10/10/2008 12:00AM

A weighty concern in the Premiers


VANCOUVER, British Columbia - Management at Hastings had good intentions when they changed the conditions of Sunday's $100,000 Premiers from a handicap to an allowance stakes. The main reason for the change was that they were sensitive to the fact that True Metropolitan carried 129 pounds when he lost by a neck to Sir Gallovic in last year's Premiers. Nonetheless, their good intentions clearly didn't turn out the way they planned.

It seems grossly unfair that True Metropolitan, who has been the top older horse in Canada for two straight years and hasn't been worse than second in six starts this year, is getting four pounds from Spaghetti Mouse, who will pack 126 pounds. What is really out of whack is that Rosberg will carry the same weight as True Metropolitan.

When weights were assigned for the Sept. 21 Sir Winston Churchill here, a 1 1/8-mile handicap both True Metropolitan and Spaghetti Mouse skipped, Spaghetti Mouse was assessed at 127 pounds and True Metropolitan 126. Considering that Spaghetti Mouse hasn't won going the 1 3/8-mile distance of the Premiers and that True Metropolitan has three wins at the distance, it is safe to assume that they would have been within a pound of each other if the Premiers was a handicap. You could actually make a strong case that True Metropolitan should carry more weight than Spaghetti Mouse because the last four times they have met, True Metropolitan has won the battle each time.

Rosberg has won just four races in his career and has earned $197,556. Compare that to True Metropolitan at $1.1 million.

Krazy Koffee has dominated the local sophomore division and comes into the Premiers off a convincing win in the B.C. Derby. Nonetheless, he has never faced the likes of True Metropolitan. He gets in at 121, only a pound less than True Metropolitan

The trainers of Spaghetti Mouse, Rosberg, and Krazy Koffee weren't very happy with the weights, but they aren't conceding the race to True Metropolitan.

Cindy Krasner, who trains Krazy Koffee, has been on quite a roll lately. In addition to winning the derby, she won the $107,000 Sadie Diamond Futurity with P. S. Good N Ready last weekend. Krasner has a lot of confidence that Krazy Koffee can compete with True Metropolitan and Spaghetti Mouse.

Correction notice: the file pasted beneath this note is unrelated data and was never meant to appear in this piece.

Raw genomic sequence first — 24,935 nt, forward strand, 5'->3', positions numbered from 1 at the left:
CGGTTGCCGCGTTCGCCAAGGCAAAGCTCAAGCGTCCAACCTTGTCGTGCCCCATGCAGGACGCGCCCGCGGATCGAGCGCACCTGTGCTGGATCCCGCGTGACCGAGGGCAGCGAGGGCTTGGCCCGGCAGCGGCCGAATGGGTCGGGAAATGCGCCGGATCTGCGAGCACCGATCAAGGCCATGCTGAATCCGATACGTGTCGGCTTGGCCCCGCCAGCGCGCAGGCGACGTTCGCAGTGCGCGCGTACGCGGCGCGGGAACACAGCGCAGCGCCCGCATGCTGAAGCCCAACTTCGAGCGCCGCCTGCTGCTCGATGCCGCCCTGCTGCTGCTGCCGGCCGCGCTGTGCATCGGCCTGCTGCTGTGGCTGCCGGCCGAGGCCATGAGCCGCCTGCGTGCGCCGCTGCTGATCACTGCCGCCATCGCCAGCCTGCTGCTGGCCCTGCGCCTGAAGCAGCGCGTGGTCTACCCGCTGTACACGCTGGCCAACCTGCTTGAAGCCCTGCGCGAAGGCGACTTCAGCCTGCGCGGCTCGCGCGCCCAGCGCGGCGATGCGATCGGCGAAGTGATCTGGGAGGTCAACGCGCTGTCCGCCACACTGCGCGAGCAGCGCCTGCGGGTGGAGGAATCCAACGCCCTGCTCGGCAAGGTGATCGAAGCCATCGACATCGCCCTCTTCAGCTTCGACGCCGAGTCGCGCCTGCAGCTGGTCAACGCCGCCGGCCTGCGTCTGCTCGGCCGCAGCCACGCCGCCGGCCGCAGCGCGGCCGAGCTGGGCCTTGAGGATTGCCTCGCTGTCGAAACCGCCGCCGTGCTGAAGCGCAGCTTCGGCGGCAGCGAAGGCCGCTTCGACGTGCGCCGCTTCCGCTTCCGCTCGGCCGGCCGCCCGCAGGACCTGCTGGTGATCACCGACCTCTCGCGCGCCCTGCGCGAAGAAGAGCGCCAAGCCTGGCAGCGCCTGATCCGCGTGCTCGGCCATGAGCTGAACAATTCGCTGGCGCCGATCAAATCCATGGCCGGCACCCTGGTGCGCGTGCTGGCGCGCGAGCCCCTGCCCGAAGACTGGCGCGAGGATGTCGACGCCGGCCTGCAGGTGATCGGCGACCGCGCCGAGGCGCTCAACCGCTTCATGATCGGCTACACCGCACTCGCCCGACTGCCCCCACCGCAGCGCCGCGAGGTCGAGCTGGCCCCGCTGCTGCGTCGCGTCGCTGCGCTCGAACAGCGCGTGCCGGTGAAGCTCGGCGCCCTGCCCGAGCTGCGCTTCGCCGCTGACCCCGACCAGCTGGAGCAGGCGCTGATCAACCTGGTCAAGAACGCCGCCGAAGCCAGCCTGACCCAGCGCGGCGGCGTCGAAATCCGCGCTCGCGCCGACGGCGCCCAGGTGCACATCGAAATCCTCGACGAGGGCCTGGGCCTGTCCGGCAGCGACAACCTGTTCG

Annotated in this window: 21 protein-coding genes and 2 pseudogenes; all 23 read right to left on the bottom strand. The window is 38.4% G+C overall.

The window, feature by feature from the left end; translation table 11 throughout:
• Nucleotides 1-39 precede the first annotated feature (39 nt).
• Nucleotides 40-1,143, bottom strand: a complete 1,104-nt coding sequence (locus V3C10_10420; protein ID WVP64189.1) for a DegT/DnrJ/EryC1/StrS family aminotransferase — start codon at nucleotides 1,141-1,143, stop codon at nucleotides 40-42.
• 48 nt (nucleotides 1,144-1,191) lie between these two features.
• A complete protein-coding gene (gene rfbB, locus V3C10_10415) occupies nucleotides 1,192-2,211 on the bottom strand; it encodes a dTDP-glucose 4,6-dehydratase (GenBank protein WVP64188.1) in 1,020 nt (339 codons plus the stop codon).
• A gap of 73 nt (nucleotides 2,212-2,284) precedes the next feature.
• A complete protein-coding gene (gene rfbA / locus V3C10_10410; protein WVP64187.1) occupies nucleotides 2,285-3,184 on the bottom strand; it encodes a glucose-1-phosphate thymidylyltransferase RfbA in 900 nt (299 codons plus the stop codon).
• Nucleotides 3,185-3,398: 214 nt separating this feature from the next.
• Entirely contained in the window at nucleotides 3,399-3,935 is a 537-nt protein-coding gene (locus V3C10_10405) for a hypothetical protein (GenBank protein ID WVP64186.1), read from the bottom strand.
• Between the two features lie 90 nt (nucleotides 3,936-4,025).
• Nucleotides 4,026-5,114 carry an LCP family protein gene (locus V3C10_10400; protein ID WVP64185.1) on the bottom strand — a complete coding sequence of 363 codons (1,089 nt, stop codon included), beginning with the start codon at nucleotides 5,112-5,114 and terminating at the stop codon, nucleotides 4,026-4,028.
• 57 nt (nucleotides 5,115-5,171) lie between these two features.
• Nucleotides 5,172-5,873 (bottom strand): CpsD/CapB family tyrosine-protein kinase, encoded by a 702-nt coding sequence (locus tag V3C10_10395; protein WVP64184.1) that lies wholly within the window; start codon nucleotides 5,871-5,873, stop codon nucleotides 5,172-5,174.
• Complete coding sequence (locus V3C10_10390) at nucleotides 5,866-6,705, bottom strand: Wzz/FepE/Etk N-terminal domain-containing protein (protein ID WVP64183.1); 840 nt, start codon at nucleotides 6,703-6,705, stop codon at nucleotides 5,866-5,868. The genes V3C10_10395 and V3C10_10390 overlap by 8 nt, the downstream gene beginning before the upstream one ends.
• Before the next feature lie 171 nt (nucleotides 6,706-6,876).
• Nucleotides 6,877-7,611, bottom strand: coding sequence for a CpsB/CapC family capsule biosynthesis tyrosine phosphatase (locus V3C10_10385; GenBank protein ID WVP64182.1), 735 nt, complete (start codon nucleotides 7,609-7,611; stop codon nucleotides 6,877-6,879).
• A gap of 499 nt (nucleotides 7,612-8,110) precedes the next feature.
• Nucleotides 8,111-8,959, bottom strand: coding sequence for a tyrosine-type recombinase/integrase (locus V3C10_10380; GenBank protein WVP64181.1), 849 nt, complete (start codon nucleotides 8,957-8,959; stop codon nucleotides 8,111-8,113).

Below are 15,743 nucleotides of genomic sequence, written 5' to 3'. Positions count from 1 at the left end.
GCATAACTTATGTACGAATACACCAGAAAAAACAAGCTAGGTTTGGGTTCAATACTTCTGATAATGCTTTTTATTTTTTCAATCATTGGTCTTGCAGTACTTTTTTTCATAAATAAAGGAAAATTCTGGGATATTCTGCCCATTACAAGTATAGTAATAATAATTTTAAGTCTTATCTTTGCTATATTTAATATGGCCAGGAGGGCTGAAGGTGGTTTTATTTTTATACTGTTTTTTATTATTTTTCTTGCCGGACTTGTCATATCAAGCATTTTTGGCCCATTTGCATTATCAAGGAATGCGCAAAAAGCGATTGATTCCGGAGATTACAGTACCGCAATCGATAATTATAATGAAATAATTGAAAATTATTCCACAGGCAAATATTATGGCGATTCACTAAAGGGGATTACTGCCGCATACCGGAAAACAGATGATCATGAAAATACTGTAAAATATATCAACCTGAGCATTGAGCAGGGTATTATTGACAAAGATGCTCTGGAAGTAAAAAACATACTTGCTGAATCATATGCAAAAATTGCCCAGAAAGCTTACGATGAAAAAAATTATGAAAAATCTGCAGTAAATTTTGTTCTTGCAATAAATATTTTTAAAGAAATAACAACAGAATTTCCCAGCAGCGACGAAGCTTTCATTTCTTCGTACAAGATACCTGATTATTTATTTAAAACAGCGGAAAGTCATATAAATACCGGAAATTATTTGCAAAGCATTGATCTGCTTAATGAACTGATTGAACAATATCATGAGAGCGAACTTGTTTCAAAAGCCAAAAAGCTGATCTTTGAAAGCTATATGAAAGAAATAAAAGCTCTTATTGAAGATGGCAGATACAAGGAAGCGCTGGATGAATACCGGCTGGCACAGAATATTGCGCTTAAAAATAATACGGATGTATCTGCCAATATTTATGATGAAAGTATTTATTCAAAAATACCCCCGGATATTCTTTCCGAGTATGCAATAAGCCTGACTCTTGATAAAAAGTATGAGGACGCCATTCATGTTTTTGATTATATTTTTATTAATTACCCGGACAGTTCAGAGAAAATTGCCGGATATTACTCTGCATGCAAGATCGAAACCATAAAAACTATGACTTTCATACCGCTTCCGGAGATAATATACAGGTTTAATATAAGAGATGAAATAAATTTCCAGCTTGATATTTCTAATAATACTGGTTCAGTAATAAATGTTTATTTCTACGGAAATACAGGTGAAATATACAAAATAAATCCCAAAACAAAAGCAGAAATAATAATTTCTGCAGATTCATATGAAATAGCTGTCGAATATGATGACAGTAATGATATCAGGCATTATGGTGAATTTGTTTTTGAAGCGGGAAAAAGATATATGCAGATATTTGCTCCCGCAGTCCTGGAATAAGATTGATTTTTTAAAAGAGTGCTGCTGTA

"He came out of his win in the derby in great shape," she said. "I think he'll get the distance, and it's just a matter of how the race shapes up. I don't think a 3-year-old - I realize that he has won everything around here - but it seems ludicrous that he only gets one pound from a horse that has won over $1 million. Spaghetti Mouse probably got the worst of it."

Krasner also added that P. S. Good N Ready came out of her race in good shape and will be pointed to the $100,000 Fantasy on Oct. 25.

Condilenios optimistic for Rosberg

Rosberg, who is trained by Dino Condilenios, carried 116 pounds when he finished a close second to Spaghetti Mouse in the S.W. Randall Plate on Sept. 1.

"I think the Premiers should either be a handicap or a weight-for-age stakes like the Ballerina," Condelinios said. "It's a championship race, and nobody could complain if it was a weight-for-age stakes. Rosberg has never been better and he should run a good race. Hopefully, it will be good enough."

Condilenios also is going into the Premiers on a high. He won the Jack Diamond Futurity with Almost Time last Sunday. Almost Time figures to be a solid favorite when he runs back in the $100,000 Ascot Graduation on Oct. 25.

Spaghetti Mouse a lock for title

The connections of Spaghetti Mouse, owners Nick and Pauline Felicella and trainer Lenore Daponte, were the most upset about the conditions of the race and they seriously considered keeping him out of the race.

"It's not fair, but what are you going to do?" Daponte said. "He worked a very strong mile last Sunday, and we have been pointing to the race since he won the Randall Plate."

Regardless of the outcome of the Premiers, Spaghetti Mouse is a lock to win older handicap horse of the year in British Columbia at the annual industry awards on Nov. 15. He has carried highweight while winning four straight stakes races at Hastings.

The Felicellas have another reason to attend the awards dinner. They were recently voted into the B.C. Horse Racing Hall of Fame and they will be inducted at the awards dinner. They go into the Hall of Fame under the owners category. They have won just about every major race at Hastings since they became involved in the sport in 1979.

* Bryant McAfee also will be inducted into the Hall of Fame as a builder. In 2006, McAfee received the first ever Special Service Award from the National Horsemen's Benevolent and Protective Association, which represents horsemen across North America.

He was recognized for his role in establishing substance-abuse programs for backstretch personnel. He has been the executive director of the British Columbia HBPA since 1970.